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Christmas Day Pushes Sky Broadband UK ISP Network Traffic to 5Tbps

Tuesday, December 27th, 2016 (11:15 am) - Score 1,672

The amount of data crossing Sky Broadband’s network peaked at a staggering 5Tbps (Terabits per second) over the Christmas weekend (equivalent to 5242880Mbps) as many of the ISPs 6 million subscribers went online to stream video, activate new devices and post updates on social media etc.

According to Sky, usage across their network initially rose through Christmas Eve to peak at 9pm. By comparison Christmas Day saw a rapid increase from 6am (early risers) to 12noon as families went online and some attempted to get some early sales shopping done.

The Sky Broadband network then saw Christmas Day traffic drop between 1pm and 6pm as families across Britain settled into lunches, the Queen’s Speech and afternoon naps. After that traffic increased again before reaching a peak at midnight.

A spokesperson for Sky told ISPreview.co.uk that network traffic is expected to increase further over the next few days as families make more use of streaming services like Sky Box Sets and NOW TV. “That’s why having a totally unlimited fibre package has become even more important to families, allowing them to surf and stream to their hearts’ content with the reassurance of a Sky network that offers 99.9% reliability,” said Sky.

The peak of 5Tbps reflects a huge increase on the same time two years ago (Christmas 2014), when Sky’s peak network traffic reached 2Tbps.

 

Leave a Comment
15 Responses
  1. Avatar MikeW says:

    Interesting…

    Linx graphs show the same kind of reduction in traffic in the early afternoon period, but they don’t show Christmas day to be particularly busy.
    https://s28.postimg.org/5jhvotnb1/Linx_Christmas_Traffic_2016.png

    Peaks were over 3Tb earlier in the month.

    If Sky are seeing a large peak in traffic, then its a good bet that a lot is on-net. CDN or video?

    1. Avatar Steve Jones says:

      You can guarantee it’s mostly CDN traffic. That’s going to be true of all the major ISPs.

    2. Mark Jackson Mark Jackson says:

      Yes definitely, I think in this day and age where video streaming is such a major feature then you’d expect larger ISPs to be doing a lot more with local cache / cdn etc. Helps to keep capacity costs under control and ensure an efficient delivery of the most in demand content.

    3. Avatar dragon says:

      Presumably the Linx graph doesn’t show private peering/direct connections also it won’t include anything that went via another IXP or Transit.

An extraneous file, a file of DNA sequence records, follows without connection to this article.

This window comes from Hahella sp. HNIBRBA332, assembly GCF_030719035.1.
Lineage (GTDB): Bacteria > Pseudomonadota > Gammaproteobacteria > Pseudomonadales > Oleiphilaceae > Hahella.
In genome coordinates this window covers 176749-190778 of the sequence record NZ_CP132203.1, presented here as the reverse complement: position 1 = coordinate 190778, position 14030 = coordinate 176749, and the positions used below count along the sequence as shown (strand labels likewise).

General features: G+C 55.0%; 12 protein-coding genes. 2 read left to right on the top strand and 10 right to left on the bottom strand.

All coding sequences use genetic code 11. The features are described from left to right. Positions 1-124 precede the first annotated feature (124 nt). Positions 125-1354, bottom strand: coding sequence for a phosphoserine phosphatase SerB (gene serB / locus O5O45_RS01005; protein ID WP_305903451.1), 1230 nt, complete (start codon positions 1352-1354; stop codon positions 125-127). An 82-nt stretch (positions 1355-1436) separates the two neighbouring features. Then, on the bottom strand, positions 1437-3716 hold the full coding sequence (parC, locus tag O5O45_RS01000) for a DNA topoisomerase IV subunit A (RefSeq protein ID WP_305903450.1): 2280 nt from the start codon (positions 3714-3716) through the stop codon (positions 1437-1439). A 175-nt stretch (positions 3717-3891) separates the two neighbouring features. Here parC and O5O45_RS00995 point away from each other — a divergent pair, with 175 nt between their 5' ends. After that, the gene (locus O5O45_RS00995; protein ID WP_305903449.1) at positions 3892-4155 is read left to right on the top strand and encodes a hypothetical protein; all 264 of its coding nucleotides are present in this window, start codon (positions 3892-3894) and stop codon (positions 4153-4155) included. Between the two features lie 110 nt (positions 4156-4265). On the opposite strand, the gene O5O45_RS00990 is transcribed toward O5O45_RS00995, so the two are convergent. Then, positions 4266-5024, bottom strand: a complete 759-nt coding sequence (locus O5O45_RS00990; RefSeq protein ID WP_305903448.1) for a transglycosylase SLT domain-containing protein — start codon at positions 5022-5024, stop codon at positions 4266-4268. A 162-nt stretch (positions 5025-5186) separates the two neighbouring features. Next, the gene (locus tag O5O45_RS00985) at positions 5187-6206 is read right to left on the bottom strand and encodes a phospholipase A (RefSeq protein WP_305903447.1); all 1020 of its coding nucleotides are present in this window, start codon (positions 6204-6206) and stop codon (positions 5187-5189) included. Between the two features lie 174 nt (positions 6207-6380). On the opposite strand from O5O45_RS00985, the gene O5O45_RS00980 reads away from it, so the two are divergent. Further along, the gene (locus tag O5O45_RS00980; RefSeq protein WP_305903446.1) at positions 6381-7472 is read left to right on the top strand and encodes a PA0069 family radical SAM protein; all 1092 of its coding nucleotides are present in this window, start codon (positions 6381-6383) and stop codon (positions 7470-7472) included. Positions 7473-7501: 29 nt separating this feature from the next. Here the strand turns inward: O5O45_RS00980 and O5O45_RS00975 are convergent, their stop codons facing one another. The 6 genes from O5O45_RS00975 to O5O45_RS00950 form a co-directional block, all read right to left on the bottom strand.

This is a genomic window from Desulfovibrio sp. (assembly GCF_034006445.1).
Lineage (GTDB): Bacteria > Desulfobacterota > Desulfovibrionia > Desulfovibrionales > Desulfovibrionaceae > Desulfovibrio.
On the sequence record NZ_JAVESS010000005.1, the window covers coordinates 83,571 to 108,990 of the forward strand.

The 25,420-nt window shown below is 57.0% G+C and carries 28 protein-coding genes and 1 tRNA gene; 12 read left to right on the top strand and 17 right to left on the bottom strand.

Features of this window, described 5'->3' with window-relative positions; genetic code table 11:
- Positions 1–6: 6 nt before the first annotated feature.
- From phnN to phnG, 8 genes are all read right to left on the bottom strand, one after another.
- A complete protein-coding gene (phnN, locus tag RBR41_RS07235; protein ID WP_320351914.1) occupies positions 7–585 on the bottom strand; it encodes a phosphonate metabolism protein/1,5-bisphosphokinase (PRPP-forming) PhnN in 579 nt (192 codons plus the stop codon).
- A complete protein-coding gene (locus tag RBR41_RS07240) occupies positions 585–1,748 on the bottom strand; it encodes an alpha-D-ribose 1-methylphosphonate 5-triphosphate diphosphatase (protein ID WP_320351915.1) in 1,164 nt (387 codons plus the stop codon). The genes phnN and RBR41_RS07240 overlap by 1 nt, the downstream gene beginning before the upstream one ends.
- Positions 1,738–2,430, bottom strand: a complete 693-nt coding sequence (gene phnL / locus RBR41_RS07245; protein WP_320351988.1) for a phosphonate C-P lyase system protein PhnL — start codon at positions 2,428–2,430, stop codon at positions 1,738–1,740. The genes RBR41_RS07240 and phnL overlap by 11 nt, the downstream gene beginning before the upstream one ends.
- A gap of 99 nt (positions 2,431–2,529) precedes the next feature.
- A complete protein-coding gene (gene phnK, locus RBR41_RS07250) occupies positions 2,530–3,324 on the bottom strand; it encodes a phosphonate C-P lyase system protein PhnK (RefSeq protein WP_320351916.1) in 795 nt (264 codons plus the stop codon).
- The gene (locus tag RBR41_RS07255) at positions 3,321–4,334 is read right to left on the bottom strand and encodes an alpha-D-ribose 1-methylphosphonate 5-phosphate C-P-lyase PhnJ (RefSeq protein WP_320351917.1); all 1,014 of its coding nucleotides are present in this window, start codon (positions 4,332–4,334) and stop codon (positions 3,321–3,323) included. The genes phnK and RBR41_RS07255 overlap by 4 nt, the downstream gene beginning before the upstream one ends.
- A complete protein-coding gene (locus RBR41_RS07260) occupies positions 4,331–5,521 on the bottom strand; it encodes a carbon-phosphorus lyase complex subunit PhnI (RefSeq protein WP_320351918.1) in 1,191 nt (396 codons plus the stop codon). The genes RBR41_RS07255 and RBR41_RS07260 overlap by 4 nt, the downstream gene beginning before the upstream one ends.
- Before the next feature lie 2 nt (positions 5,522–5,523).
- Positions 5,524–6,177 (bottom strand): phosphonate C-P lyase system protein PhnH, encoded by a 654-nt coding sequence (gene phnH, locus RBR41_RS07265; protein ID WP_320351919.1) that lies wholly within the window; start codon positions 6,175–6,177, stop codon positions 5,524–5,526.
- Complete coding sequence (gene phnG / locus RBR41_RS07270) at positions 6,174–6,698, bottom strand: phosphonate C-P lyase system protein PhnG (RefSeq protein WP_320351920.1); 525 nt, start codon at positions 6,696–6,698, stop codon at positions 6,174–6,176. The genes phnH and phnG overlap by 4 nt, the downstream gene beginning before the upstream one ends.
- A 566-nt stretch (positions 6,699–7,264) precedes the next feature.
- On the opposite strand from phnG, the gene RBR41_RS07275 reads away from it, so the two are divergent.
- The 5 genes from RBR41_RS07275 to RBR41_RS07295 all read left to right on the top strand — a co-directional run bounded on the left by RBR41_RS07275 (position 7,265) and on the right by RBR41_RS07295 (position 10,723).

2. Avatar John says:

    Interesting but sounds like a sly advert for Sky – getting to promote their VOD and Fibre services.

    1. Mark Jackson Mark Jackson says:

      We asked nearly all of the big ISPs to report their Christmas usage, so not intended as an advert but Sky are usually the first to respond and of course they’ll try to stick a bit of promotional spin in.. all providers are like that.

  3. Avatar Jazzy says:

    People knock them but I have been with sky for 7 years, migrating from BT Broadband and apart from one 12 hour period this summer, my connection has never been off (or to be fair, I have never noticed it being off).

  4. Avatar Nucco says:

    I would bet most of it is on-net traffic.

  5. Avatar AndyC says:

    Will admit we have pumped netfix and iplayer a lot this christmas, the tv hasn’t been up to normal standards. would love to know how much hammering the core network took (all the isp’s combined).

    1. Avatar MikeW says:

      Whose core network?

      BT’s is different from Sky’s, is different from VM’s, is different from TT’s, is different from …

      Some comparisons to 3-4 years ago…
      http://www.ispreview.co.uk/index.php/2013/12/broadband-isps-report-christmas-uk-internet-traffic-record.html

    2. Avatar AndyC says:

      Sorry, i ment core as in the group who supplies the internet to all the isp’s (is it them who had the power problems not that long ago?)

    3. Avatar MikeW says:

      The outages I remember were ones that hit a couple of data centres (Telehouse in one of the Docklands sites, and Telecity/Equinix in Harbour Exchange Square, IIRC). I think one of them affected Linx…

      Linx is the London internet exchange, which provides peering amongst providers in the UK, rather than transit (to other countries).

      Is that who you meant?

      The Linx graph is the one I posted in a previous message; their live stats are here:
      https://www.linx.net/tech-info-help/traffic-stats

    4. Avatar Ignition says:

      Just to mention peering and transit are nothing to do with geography. Many companies have a presence in LINX to get traffic onto their own networks more cheaply than paying someone else to sit in between doing transit.

      I suspect a fair amount of the larger residential providers’ traffic is using private peering, or CDNs hosted on-net so won’t be seen on LINX. Smaller operators, including many focused on enterprise services, tend to comprise a fair amount of public peering.

  6. Avatar Ignition says:

    Wonder what the numbers for VM would be, and what they will be once they are all-IP for VoD?

    VM’s usage per customer blows the other major ISPs away.

  7. Avatar John Miles says:

    Ignition says
    “Wonder what the numbers for VM would be …
    VM’s usage per customer blows the other major ISPs away.”

    Do you actually know what the VM usage per customer is ?

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